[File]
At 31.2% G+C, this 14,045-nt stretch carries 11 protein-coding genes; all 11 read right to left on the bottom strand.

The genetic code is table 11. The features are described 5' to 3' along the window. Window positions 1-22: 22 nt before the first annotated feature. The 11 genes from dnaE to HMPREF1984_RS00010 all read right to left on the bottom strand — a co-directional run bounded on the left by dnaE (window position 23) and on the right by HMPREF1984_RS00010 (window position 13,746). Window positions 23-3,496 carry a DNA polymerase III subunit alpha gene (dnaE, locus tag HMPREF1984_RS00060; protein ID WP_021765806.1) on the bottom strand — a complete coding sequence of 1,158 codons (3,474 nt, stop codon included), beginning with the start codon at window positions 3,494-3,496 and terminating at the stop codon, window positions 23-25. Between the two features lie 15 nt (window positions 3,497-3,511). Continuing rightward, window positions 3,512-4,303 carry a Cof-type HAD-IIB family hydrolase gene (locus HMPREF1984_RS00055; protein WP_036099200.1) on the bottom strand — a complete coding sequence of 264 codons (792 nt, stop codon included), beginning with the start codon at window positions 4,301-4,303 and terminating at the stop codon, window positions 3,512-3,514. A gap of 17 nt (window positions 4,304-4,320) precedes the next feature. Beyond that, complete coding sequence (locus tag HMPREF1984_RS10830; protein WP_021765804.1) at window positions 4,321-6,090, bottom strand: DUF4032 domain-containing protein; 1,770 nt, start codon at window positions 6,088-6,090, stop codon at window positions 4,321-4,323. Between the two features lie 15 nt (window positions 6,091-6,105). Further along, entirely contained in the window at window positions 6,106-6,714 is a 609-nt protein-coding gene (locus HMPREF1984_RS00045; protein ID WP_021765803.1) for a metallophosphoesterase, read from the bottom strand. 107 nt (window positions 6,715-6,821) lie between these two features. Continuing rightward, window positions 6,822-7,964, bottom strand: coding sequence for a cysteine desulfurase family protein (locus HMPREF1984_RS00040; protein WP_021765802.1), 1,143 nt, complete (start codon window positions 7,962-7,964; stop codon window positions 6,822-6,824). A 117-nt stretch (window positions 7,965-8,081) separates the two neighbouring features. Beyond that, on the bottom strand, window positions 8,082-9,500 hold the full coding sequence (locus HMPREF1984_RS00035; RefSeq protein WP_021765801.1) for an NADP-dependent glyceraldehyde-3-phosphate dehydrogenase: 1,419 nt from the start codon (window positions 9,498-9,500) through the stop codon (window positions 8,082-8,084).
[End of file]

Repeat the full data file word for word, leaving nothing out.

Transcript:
At 31.2% G+C, this 14,045-nt stretch carries 11 protein-coding genes; all 11 read right to left on the bottom strand.

The genetic code is table 11. The features are described 5' to 3' along the window. Window positions 1-22: 22 nt before the first annotated feature. The 11 genes from dnaE to HMPREF1984_RS00010 all read right to left on the bottom strand — a co-directional run bounded on the left by dnaE (window position 23) and on the right by HMPREF1984_RS00010 (window position 13,746). Window positions 23-3,496 carry a DNA polymerase III subunit alpha gene (dnaE, locus tag HMPREF1984_RS00060; protein ID WP_021765806.1) on the bottom strand — a complete coding sequence of 1,158 codons (3,474 nt, stop codon included), beginning with the start codon at window positions 3,494-3,496 and terminating at the stop codon, window positions 23-25. Between the two features lie 15 nt (window positions 3,497-3,511). Continuing rightward, window positions 3,512-4,303 carry a Cof-type HAD-IIB family hydrolase gene (locus HMPREF1984_RS00055; protein WP_036099200.1) on the bottom strand — a complete coding sequence of 264 codons (792 nt, stop codon included), beginning with the start codon at window positions 4,301-4,303 and terminating at the stop codon, window positions 3,512-3,514. A gap of 17 nt (window positions 4,304-4,320) precedes the next feature. Beyond that, complete coding sequence (locus tag HMPREF1984_RS10830; protein WP_021765804.1) at window positions 4,321-6,090, bottom strand: DUF4032 domain-containing protein; 1,770 nt, start codon at window positions 6,088-6,090, stop codon at window positions 4,321-4,323. Between the two features lie 15 nt (window positions 6,091-6,105). Further along, entirely contained in the window at window positions 6,106-6,714 is a 609-nt protein-coding gene (locus HMPREF1984_RS00045; protein ID WP_021765803.1) for a metallophosphoesterase, read from the bottom strand. 107 nt (window positions 6,715-6,821) lie between these two features. Continuing rightward, window positions 6,822-7,964, bottom strand: coding sequence for a cysteine desulfurase family protein (locus HMPREF1984_RS00040; protein WP_021765802.1), 1,143 nt, complete (start codon window positions 7,962-7,964; stop codon window positions 6,822-6,824). A 117-nt stretch (window positions 7,965-8,081) separates the two neighbouring features. Beyond that, on the bottom strand, window positions 8,082-9,500 hold the full coding sequence (locus HMPREF1984_RS00035; RefSeq protein WP_021765801.1) for an NADP-dependent glyceraldehyde-3-phosphate dehydrogenase: 1,419 nt from the start codon (window positions 9,498-9,500) through the stop codon (window positions 8,082-8,084).